That simple? And no-one’s done it before?
In a word, no. It simply hasn’t been possible before, because of the very complex infrastructure that has traditionally underpinned commercial security applications. Recipients had to be pre-known and pre-enrolled (a real pain if you just want to send the latest project update to a new colleague, for example).

Also, the security depended on digital certificates, which go out of date and have to be manually managed, which, in turn, costs time and money. And it was very much “on prem” – requiring expensive servers and employee expertise that most small businesses simply couldn’t afford.

Most ironic of all, in this model, the keys that control the encryption are held by none other than the security vendor. So they could decrypt whatever you encrypted, and read the content of your communications. Nice touch.

But PrivateSky can read my stuff too, surely?
Forgive my transatlantic candour here, but that’s a big, fat, NO. Now, I could get all mathematical and cryptographic on you, but you’ve got a business to run, so I’m just going to give it to you straight:

1. PrivateSky doesn’t store encryption keys. We make the key to open the box, but the act of opening the box vaporises the key. Neat.
2. The “cryptographic secrets” that are at the heart of the privacy process are split across several different servers, so they can’t be reconstructed
3. The encryption key calculations work in one direction, but not in the other, so they can’t be reverse-engineered. (Yep, that’s right, all that stuff you learnt at school about 2 x 3 = 3 x 2; forget it. When you’re dealing with prime numbers several hundred digits long, weirdness happens.)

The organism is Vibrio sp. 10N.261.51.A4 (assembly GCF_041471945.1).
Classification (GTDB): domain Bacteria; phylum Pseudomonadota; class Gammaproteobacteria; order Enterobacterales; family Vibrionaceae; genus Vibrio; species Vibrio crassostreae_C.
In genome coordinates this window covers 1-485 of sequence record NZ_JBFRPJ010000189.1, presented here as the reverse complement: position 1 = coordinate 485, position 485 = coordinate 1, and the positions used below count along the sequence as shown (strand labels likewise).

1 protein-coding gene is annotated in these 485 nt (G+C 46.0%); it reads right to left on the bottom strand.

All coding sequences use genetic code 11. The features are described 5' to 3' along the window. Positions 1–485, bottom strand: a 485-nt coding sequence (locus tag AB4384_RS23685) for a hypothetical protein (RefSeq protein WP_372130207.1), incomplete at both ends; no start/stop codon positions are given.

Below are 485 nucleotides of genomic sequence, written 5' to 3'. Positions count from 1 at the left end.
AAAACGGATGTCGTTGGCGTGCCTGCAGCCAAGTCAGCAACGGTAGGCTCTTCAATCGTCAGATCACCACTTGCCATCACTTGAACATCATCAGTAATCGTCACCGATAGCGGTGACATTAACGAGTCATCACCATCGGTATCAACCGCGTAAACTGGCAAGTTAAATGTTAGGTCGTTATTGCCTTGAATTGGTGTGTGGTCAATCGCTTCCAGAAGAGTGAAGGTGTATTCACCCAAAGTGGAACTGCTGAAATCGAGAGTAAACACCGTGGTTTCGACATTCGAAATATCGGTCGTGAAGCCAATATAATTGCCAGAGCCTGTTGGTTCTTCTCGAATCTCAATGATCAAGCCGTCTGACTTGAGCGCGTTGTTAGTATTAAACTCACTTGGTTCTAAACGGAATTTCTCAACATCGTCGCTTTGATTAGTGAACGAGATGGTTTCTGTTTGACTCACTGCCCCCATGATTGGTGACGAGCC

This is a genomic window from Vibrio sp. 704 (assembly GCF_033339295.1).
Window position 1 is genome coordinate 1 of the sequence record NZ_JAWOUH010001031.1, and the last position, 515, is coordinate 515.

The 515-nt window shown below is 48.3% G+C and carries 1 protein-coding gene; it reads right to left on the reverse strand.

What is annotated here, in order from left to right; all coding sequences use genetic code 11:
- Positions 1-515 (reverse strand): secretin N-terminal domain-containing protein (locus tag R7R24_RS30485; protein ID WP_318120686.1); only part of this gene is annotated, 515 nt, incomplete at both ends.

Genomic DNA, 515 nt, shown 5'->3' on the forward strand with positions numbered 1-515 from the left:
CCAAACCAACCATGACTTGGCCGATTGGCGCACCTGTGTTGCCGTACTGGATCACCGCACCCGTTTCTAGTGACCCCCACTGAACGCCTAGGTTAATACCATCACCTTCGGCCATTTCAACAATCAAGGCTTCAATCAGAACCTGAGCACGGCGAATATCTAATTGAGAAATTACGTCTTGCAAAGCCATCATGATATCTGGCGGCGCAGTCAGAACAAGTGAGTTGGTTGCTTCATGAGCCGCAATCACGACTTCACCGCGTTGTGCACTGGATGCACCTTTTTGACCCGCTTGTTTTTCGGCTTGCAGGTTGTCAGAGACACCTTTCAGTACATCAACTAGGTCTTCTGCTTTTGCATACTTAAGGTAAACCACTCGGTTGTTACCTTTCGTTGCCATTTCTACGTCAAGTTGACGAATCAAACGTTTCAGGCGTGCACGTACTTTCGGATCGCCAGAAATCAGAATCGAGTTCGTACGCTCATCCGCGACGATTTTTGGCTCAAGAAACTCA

What this means is that only the sender and recipient can ever read the messages and files that are sent in PrivateSky. I daresay I could get (legitimately) very rich by understanding more about your data, but it’s never going to happen. Not while you’re using PrivateSky, anyway!

Smash and Grab!
Sadly, messages and files are not the only parts of your business communications that are vulnerable to compromise. Websites have proven a red rag to bullish hackers, too.

The challenge here is, again, around the limited resources that small businesses can ultimately draw on when it comes to managing technology. As a small business, you can outsource web design and maintenance to web and software developers, or you can use in-house people if you have them.

What you will struggle to find – and to pay for – is genuine, cryptographic security expertise. This stuff doesn’t come cheap, and it is extremely high-risk; as they say on the TV, “Don’t try it at home!” Result: millions of small business websites have inherent security flaws, just one example of which is the username/password vulnerability that has led to millions of user logins being stolen worldwide over the past several months in so-called “smash and grab” attacks.

It was this need that led me to “break out” two of the underlying technologies in PrivateSky and make them both separately available as services to developers. This means that they can easily drop them into place in their existing website projects. SkyKey provides the encryption key management that is at the heart of secure data transfer, and SkyPin provides two-factor PIN authentication, which, among other things, renders usernames and passwords (and therefore the “smash and grab” attacks) a thing of the past!

So, communication can indeed kill your business. But then so can failure to move with the times. As your messaging, file transfer and web presence move cloudward, so the resources that secure them must reach for the Sky too.